Once this was re-deployed, we saw that the RJS issues were resolved and everything felt to be loading quicker. But, let’s look at YSlow again for step 1 in improving the performance of the application.

side note: the following grading was also after making some other adjustments that were suggested by YSlow, which I’ll discuss in another blog post soon.

So, where we once had a grade F, we now have an D… which is due to the client having us add several (four) external javascript files for mint, google analytics, etc. We’re only loading 3 javascript files for the application, when we were originally loading many more.

Obviously, there is some more tuning to be done, but we went from a grading of 43 to 74 in about three hours of time spent reading the YSlow documentation, adding asset_packager, and making various tweaks to our web servers (as suggested by YSlow).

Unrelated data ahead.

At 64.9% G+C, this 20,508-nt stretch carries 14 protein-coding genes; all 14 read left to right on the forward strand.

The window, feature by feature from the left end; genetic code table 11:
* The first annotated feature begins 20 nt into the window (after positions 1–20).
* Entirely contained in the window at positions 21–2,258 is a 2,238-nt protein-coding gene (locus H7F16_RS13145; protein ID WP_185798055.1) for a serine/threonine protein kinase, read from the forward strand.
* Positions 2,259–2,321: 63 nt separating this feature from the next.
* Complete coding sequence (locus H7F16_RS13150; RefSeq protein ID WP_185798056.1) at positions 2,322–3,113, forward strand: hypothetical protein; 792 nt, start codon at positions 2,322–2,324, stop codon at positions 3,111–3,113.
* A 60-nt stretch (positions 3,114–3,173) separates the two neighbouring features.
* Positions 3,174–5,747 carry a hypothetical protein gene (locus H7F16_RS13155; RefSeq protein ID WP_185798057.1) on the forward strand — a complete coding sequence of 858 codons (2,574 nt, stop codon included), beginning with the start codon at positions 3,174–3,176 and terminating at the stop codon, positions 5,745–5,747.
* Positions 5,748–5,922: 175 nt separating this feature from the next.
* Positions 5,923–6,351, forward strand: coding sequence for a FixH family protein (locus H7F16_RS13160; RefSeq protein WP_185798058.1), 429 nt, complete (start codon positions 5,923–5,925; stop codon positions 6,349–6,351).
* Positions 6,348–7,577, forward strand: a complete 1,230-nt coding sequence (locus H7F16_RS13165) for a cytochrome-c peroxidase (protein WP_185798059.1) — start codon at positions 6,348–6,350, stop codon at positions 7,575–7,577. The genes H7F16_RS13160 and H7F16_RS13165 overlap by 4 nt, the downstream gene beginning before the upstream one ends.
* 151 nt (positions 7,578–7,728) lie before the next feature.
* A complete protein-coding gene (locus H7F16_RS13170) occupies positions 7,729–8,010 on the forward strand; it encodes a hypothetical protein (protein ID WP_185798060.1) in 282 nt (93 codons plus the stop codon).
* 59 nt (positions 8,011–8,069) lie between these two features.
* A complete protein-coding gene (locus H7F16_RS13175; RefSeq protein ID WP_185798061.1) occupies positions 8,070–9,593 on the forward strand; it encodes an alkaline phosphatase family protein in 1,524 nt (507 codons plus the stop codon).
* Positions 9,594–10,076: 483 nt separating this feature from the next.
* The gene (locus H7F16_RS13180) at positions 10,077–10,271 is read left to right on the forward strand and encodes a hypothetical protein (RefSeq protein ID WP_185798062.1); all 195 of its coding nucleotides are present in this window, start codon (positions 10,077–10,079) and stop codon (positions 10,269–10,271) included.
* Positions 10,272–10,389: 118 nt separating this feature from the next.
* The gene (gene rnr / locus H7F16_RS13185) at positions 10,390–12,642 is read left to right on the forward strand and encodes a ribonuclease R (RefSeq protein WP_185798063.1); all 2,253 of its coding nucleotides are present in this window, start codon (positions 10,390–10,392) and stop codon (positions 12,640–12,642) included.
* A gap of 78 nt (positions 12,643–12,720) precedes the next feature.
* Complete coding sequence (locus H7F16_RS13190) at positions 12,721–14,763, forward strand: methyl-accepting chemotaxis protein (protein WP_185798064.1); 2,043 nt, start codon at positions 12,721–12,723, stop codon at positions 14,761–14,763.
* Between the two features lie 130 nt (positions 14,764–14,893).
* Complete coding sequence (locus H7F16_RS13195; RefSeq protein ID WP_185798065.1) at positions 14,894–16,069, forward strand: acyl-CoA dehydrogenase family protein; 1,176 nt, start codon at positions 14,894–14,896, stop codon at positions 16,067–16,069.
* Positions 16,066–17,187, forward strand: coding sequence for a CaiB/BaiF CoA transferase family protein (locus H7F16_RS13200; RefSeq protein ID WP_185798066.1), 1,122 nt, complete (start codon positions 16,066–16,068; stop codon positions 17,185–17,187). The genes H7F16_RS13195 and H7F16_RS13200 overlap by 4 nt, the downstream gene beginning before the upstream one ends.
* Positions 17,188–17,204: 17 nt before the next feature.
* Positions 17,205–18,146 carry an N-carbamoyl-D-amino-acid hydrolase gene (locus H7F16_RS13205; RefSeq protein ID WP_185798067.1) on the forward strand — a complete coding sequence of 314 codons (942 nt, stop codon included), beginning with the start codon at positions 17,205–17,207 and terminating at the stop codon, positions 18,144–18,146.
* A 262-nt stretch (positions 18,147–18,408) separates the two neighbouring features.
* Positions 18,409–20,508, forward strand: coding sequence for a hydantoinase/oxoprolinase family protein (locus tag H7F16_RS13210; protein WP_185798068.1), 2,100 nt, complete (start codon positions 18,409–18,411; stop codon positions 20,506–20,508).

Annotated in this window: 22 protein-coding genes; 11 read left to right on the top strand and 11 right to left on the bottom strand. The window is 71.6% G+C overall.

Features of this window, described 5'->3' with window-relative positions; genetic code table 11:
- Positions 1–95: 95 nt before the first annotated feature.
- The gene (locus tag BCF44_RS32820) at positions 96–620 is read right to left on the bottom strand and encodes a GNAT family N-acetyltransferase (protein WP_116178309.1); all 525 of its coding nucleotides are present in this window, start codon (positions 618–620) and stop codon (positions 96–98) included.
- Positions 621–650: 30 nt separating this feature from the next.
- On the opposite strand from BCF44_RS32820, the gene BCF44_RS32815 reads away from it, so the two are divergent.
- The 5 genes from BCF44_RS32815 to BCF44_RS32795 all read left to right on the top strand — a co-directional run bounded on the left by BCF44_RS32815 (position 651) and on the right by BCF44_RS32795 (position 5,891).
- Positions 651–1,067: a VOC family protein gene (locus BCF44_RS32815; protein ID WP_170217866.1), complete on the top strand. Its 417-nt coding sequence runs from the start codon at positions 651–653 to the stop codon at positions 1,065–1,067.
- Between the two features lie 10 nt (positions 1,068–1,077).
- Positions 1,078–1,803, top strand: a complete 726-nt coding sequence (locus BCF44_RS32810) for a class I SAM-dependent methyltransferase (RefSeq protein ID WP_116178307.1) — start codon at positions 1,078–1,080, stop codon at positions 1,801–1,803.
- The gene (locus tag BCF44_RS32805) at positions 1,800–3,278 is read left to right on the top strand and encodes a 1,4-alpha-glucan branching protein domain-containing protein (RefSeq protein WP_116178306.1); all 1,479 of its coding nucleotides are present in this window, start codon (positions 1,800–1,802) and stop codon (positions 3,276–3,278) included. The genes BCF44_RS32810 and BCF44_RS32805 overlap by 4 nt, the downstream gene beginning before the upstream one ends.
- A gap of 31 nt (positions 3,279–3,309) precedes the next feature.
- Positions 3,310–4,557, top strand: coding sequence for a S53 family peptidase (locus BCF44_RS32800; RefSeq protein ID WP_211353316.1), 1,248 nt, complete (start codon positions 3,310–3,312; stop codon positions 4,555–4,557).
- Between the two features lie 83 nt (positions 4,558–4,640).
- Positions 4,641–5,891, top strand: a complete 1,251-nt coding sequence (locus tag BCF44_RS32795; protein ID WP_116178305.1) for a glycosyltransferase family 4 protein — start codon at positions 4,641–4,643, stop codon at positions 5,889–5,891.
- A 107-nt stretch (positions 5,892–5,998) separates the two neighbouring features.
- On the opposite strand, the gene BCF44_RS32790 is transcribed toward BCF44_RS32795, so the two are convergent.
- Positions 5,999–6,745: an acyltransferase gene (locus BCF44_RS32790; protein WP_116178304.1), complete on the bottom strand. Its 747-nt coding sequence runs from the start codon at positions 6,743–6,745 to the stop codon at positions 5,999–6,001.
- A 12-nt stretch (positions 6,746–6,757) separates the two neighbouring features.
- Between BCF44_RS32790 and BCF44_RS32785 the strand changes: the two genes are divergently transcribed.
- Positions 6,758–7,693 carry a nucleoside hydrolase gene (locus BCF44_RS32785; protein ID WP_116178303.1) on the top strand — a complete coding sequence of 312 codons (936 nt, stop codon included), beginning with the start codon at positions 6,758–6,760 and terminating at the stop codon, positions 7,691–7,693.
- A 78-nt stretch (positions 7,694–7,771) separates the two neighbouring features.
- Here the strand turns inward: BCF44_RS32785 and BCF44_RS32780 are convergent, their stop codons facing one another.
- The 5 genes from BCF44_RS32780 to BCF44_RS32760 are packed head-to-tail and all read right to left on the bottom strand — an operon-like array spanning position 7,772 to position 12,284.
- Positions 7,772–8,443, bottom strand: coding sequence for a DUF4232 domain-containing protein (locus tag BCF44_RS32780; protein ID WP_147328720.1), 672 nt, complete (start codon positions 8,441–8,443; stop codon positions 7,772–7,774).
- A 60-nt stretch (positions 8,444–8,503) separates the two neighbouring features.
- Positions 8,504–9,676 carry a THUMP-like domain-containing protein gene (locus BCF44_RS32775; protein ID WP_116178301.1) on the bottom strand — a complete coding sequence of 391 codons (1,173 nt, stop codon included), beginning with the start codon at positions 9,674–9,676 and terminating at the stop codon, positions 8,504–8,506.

Until next time…

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Rails Code Audit Tips - Filtered Parameter Logging

Posted by Tue, 17 Jul 2007 03:50:00 GMT

It’s been a month since I posted, Audit Your Rails Development Team and now I find myself sitting in a hotel room in Mankato, Minnesota with Graeme after a long day of walking through the documents that we delivered to our client after conducting a Rails Code Audit and Review. Our client felt that it would be a great idea to have us visit with six of their employees and walk through the various topics that we brought up in our process. We’ve been doing several of these audits recently and are thought that it would be a good idea to begin sharing some problems that we’ve discovered across projects.

As much as we like to find lots things that we’d recommend improving in Rails applications, we also want to make sure that as many projects as possible avoid some of these common oversights. So, expect to see more posts related to things that we find through our Code Audit and Review process.